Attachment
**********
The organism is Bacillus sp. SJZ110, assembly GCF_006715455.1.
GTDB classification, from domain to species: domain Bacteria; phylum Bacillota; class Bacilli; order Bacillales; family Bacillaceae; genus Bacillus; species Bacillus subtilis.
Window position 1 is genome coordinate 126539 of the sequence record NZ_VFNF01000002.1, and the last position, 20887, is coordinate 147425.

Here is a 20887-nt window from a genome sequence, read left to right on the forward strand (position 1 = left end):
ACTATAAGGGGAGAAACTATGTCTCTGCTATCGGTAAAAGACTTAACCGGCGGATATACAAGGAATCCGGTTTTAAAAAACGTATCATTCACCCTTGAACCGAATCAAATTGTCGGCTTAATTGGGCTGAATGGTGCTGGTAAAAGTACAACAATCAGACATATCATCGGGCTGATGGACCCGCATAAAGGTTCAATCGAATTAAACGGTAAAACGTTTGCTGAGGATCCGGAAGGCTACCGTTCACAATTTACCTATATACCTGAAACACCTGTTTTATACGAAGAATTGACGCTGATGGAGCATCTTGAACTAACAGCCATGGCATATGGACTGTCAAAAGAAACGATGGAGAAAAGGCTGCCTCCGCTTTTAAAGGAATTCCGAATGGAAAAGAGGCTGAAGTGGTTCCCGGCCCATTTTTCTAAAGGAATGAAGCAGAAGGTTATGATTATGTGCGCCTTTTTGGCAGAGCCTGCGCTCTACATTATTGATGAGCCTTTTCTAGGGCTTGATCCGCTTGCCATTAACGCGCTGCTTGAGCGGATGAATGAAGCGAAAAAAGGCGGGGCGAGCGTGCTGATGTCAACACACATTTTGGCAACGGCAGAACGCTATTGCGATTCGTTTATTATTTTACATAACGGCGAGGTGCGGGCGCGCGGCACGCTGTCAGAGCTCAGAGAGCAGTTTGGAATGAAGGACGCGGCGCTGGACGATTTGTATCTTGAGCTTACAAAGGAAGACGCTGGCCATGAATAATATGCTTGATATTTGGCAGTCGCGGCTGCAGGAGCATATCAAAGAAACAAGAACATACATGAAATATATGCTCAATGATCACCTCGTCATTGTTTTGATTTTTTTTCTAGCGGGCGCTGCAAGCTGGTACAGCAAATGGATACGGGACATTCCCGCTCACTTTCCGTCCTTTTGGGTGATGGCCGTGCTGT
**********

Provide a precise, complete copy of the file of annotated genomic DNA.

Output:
The organism is Bacillus sp. SJZ110, assembly GCF_006715455.1.
GTDB classification, from domain to species: domain Bacteria; phylum Bacillota; class Bacilli; order Bacillales; family Bacillaceae; genus Bacillus; species Bacillus subtilis.
Window position 1 is genome coordinate 126539 of the sequence record NZ_VFNF01000002.1, and the last position, 20887, is coordinate 147425.

Here is a 20887-nt window from a genome sequence, read left to right on the forward strand (position 1 = left end):
ACTATAAGGGGAGAAACTATGTCTCTGCTATCGGTAAAAGACTTAACCGGCGGATATACAAGGAATCCGGTTTTAAAAAACGTATCATTCACCCTTGAACCGAATCAAATTGTCGGCTTAATTGGGCTGAATGGTGCTGGTAAAAGTACAACAATCAGACATATCATCGGGCTGATGGACCCGCATAAAGGTTCAATCGAATTAAACGGTAAAACGTTTGCTGAGGATCCGGAAGGCTACCGTTCACAATTTACCTATATACCTGAAACACCTGTTTTATACGAAGAATTGACGCTGATGGAGCATCTTGAACTAACAGCCATGGCATATGGACTGTCAAAAGAAACGATGGAGAAAAGGCTGCCTCCGCTTTTAAAGGAATTCCGAATGGAAAAGAGGCTGAAGTGGTTCCCGGCCCATTTTTCTAAAGGAATGAAGCAGAAGGTTATGATTATGTGCGCCTTTTTGGCAGAGCCTGCGCTCTACATTATTGATGAGCCTTTTCTAGGGCTTGATCCGCTTGCCATTAACGCGCTGCTTGAGCGGATGAATGAAGCGAAAAAAGGCGGGGCGAGCGTGCTGATGTCAACACACATTTTGGCAACGGCAGAACGCTATTGCGATTCGTTTATTATTTTACATAACGGCGAGGTGCGGGCGCGCGGCACGCTGTCAGAGCTCAGAGAGCAGTTTGGAATGAAGGACGCGGCGCTGGACGATTTGTATCTTGAGCTTACAAAGGAAGACGCTGGCCATGAATAATATGCTTGATATTTGGCAGTCGCGGCTGCAGGAGCATATCAAAGAAACAAGAACATACATGAAATATATGCTCAATGATCACCTCGTCATTGTTTTGATTTTTTTTCTAGCGGGCGCTGCAAGCTGGTACAGCAAATGGATACGGGACATTCCCGCTCACTTTCCGTCCTTTTGGGTGATGGCCGTGCTGT